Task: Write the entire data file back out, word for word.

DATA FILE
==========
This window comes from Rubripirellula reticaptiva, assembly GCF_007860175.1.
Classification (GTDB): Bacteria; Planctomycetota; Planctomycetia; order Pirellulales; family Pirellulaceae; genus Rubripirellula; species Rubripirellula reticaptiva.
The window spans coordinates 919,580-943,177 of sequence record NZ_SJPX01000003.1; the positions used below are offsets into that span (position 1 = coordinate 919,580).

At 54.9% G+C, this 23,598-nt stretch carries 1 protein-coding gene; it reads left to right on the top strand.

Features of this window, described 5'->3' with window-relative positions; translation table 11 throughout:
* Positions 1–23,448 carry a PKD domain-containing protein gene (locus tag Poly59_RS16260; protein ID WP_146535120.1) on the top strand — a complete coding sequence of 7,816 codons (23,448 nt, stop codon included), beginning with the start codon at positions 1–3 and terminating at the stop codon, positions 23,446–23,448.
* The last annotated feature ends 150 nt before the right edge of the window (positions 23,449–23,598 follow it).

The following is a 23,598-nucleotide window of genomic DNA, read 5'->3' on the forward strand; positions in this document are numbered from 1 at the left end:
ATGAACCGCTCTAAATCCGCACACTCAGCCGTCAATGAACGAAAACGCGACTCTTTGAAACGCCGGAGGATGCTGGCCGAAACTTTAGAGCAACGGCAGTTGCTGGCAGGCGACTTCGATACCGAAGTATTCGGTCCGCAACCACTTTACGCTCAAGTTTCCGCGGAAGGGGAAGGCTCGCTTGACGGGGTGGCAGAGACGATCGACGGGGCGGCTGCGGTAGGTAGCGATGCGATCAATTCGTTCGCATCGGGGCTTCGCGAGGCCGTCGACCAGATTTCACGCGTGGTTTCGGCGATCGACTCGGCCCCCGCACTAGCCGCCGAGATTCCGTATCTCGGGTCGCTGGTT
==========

This window comes from Rubripirellula reticaptiva, assembly GCF_007860175.1.
Classification (GTDB): Bacteria; Planctomycetota; Planctomycetia; order Pirellulales; family Pirellulaceae; genus Rubripirellula; species Rubripirellula reticaptiva.
The window spans coordinates 919,580-943,177 of sequence record NZ_SJPX01000003.1; the positions used below are offsets into that span (position 1 = coordinate 919,580).

At 54.9% G+C, this 23,598-nt stretch carries 1 protein-coding gene; it reads left to right on the top strand.

Features of this window, described 5'->3' with window-relative positions; translation table 11 throughout:
* Positions 1–23,448 carry a PKD domain-containing protein gene (locus tag Poly59_RS16260; protein ID WP_146535120.1) on the top strand — a complete coding sequence of 7,816 codons (23,448 nt, stop codon included), beginning with the start codon at positions 1–3 and terminating at the stop codon, positions 23,446–23,448.
* The last annotated feature ends 150 nt before the right edge of the window (positions 23,449–23,598 follow it).

The following is a 23,598-nucleotide window of genomic DNA, read 5'->3' on the forward strand; positions in this document are numbered from 1 at the left end:
ATGAACCGCTCTAAATCCGCACACTCAGCCGTCAATGAACGAAAACGCGACTCTTTGAAACGCCGGAGGATGCTGGCCGAAACTTTAGAGCAACGGCAGTTGCTGGCAGGCGACTTCGATACCGAAGTATTCGGTCCGCAACCACTTTACGCTCAAGTTTCCGCGGAAGGGGAAGGCTCGCTTGACGGGGTGGCAGAGACGATCGACGGGGCGGCTGCGGTAGGTAGCGATGCGATCAATTCGTTCGCATCGGGGCTTCGCGAGGCCGTCGACCAGATTTCACGCGTGGTTTCGGCGATCGACTCGGCCCCCGCACTAGCCGCCGAGATTCCGTATCTCGGGTCGCTGGTT